Guy Maddin’s lost history of film

Guy Maddin’s new project Seances will allow him to rediscover lost films from the silent era by recreating them himself.


There are hundreds of films that have been lost or destroyed, and these forgotten stories have always appealed to Canadian director Guy Maddin. With his new project, Seances, he hopes to recreate 12 of these films from the silent era over the course of 13 days, filming live, in front of an audience at the PHI Centre.

“When I first collected a little group of lost films that I really wanted to see — but knew I never would — I realized the only way I’d see them, is if I made them myself,” says Maddin.

When you approach the set, on the wall his mission is scrawled: “Almost every director working in the first half-century of film history — Hitchcock, Lang, Murnau, Ford, Notari, Tessier, Nepomuceno and so many more — lost at least one film to the quirks of fate. I’m determined to watch these films, even if it means resorting to paranormal means to do so. I need to make some sort of contact with these sad, haunted, narratives. I intend to hold seances to reach them.”

His method may not be the norm, but neither is Maddin. His films are experimental and artistic — and Seances follows suit. It’s not solely a film shoot but an experience and an installation. Once completed, the films will be used for a film-art experience on the internet, as well as a feature film co-produced by PHI Films, Buffalo Gal Productions and the NFB.

“I wanted to be a contemporary pioneer, an internet pioneer. So these movies when they’re all cut together will be loaded into a really complicated website, hosted by the National Film Board, and anyone on the internet will be able to hold their own seance to spiritism with lost film,” explains Maddin.

“Films will come at people in different waves that converse with each other and shuffle together and intersect with each other — and in one-of-a-kind combinations. Sometimes the non-sequitur nature of the combinations will make for really charming — I hope — longer narratives that are seen only once, then the program destroys that combination to never be seen again. That film, which will be given its own title by the program, will be entered into an obituary roll call. So people watching will see a film come back from the afterworld and watch it, and then no one will ever see it again. So the website will be about loss as much as anything.”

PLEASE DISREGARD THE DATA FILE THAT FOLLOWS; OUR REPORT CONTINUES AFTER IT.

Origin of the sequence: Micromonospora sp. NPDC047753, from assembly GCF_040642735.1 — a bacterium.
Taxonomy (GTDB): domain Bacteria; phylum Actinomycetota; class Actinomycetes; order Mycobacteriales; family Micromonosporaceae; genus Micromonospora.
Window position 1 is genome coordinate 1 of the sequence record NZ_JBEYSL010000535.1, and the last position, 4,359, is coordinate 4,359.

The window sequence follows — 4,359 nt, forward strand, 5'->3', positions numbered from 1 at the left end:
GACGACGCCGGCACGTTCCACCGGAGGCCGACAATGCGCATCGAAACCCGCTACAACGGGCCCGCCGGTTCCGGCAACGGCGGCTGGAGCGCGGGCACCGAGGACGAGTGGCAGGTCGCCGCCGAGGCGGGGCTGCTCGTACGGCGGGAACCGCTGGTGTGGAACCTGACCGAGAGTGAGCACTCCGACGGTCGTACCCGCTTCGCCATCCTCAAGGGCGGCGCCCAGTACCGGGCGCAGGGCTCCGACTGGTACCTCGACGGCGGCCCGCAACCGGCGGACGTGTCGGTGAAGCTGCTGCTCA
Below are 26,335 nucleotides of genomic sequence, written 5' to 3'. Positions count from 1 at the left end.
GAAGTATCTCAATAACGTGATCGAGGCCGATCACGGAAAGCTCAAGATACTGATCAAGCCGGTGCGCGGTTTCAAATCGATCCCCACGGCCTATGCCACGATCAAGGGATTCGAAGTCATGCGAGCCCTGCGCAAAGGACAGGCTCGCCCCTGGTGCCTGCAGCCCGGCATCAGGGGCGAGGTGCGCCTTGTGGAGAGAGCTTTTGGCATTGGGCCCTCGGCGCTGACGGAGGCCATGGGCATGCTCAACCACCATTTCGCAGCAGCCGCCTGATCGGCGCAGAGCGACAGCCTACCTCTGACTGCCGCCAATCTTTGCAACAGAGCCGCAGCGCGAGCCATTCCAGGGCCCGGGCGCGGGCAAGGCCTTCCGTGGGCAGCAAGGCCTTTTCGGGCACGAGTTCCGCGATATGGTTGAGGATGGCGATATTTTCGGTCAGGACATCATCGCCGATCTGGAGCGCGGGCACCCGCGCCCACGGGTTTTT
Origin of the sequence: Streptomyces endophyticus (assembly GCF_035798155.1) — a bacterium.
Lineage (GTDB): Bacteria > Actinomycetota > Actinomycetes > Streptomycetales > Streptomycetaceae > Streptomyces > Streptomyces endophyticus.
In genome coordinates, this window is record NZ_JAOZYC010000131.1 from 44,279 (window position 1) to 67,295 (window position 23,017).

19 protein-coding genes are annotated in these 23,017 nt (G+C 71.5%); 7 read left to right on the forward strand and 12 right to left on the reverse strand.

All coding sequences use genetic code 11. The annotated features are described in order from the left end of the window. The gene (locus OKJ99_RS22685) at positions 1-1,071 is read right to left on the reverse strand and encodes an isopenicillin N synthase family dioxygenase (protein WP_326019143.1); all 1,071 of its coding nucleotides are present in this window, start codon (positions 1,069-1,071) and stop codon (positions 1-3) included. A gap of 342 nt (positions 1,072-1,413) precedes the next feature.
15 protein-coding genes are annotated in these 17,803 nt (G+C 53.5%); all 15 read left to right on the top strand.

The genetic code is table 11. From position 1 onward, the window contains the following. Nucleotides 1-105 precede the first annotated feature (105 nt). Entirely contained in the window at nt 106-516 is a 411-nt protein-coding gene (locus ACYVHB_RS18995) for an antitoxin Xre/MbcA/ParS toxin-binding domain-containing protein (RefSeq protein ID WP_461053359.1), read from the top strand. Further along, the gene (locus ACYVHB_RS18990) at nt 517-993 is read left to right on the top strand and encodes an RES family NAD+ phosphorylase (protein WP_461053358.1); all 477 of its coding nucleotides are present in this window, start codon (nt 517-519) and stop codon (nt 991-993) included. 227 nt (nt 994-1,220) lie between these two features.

Karine Vanasse, who is acting in Saint, Devil and Woman

Part of the impetus to create the project was Maddin being told that internet art was impossible by a friend. He hopes to prove them wrong, while also seeing if calling on the spirits will allow for him to view some of these silent gems.

“There’s something pretty haunting about them … just by dint of not having audible dialogue, they’re less literal minded. They’re that much closer to fairy tales and they can do what fairy tales can do better than non-fairy tales. They can be a little more allegorical. They can be a little more universal. They can be about the human condition a little more freely. Things like that. And not only that, they can embrace non-naturalistic acting performances. I’ve never been the kind of director who would know how to get a naturalistic acting performance, so I get silent fairy tale performances, and they’re all more comfortable,” says Maddin.

He has chosen a wide variety of films from China, Germany, Japan, the US, the Philippines, Hungary and Italy, as well as three lost Quebecois films. Some did have fragments to view in order to guide production, but Maddin chose not view them.

“I thought it would actually be more interesting to compare the original fragment with the spiritual incarnation to see what happens. I intentionally didn’t watch the fragment,” he says. “The loss of film is extra heartbreaking, even tragic because it involves the oppression of many people. I just tried to curate an arrangement of titles that were really cool.” ■

Seances films Tuesday to Friday 9 a.m.–6 p.m. and Saturday 12 p.m.–5 p.m. to July 20 at the PHI Centre (407 St-Pierre)

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